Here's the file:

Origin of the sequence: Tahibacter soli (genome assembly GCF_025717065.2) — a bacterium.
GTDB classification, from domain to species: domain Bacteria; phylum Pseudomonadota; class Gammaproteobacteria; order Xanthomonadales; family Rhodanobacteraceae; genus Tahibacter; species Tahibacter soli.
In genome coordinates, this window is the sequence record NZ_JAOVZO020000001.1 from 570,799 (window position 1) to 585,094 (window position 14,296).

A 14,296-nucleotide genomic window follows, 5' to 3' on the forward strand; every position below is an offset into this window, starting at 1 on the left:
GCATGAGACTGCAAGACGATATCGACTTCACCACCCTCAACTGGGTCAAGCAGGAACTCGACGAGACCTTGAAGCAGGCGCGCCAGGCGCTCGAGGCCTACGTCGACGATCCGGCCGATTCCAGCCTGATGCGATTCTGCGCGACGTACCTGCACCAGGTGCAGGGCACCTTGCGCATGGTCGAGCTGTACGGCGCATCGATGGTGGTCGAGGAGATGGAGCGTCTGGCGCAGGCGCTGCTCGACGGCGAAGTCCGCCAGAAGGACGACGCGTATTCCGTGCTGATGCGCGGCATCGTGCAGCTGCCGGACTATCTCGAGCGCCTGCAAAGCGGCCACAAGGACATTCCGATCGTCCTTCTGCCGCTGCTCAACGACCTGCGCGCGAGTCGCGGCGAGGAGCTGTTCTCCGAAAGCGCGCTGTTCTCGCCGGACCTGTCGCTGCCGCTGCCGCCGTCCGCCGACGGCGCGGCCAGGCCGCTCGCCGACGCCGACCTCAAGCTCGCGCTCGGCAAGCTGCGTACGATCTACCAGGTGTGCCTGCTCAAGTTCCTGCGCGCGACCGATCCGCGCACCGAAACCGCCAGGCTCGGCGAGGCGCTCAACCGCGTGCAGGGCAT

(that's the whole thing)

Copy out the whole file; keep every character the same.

Origin of the sequence: Tahibacter soli (genome assembly GCF_025717065.2) — a bacterium.
GTDB classification, from domain to species: domain Bacteria; phylum Pseudomonadota; class Gammaproteobacteria; order Xanthomonadales; family Rhodanobacteraceae; genus Tahibacter; species Tahibacter soli.
In genome coordinates, this window is the sequence record NZ_JAOVZO020000001.1 from 570,799 (window position 1) to 585,094 (window position 14,296).

A 14,296-nucleotide genomic window follows, 5' to 3' on the forward strand; every position below is an offset into this window, starting at 1 on the left:
GCATGAGACTGCAAGACGATATCGACTTCACCACCCTCAACTGGGTCAAGCAGGAACTCGACGAGACCTTGAAGCAGGCGCGCCAGGCGCTCGAGGCCTACGTCGACGATCCGGCCGATTCCAGCCTGATGCGATTCTGCGCGACGTACCTGCACCAGGTGCAGGGCACCTTGCGCATGGTCGAGCTGTACGGCGCATCGATGGTGGTCGAGGAGATGGAGCGTCTGGCGCAGGCGCTGCTCGACGGCGAAGTCCGCCAGAAGGACGACGCGTATTCCGTGCTGATGCGCGGCATCGTGCAGCTGCCGGACTATCTCGAGCGCCTGCAAAGCGGCCACAAGGACATTCCGATCGTCCTTCTGCCGCTGCTCAACGACCTGCGCGCGAGTCGCGGCGAGGAGCTGTTCTCCGAAAGCGCGCTGTTCTCGCCGGACCTGTCGCTGCCGCTGCCGCCGTCCGCCGACGGCGCGGCCAGGCCGCTCGCCGACGCCGACCTCAAGCTCGCGCTCGGCAAGCTGCGTACGATCTACCAGGTGTGCCTGCTCAAGTTCCTGCGCGCGACCGATCCGCGCACCGAAACCGCCAGGCTCGGCGAGGCGCTCAACCGCGTGCAGGGCAT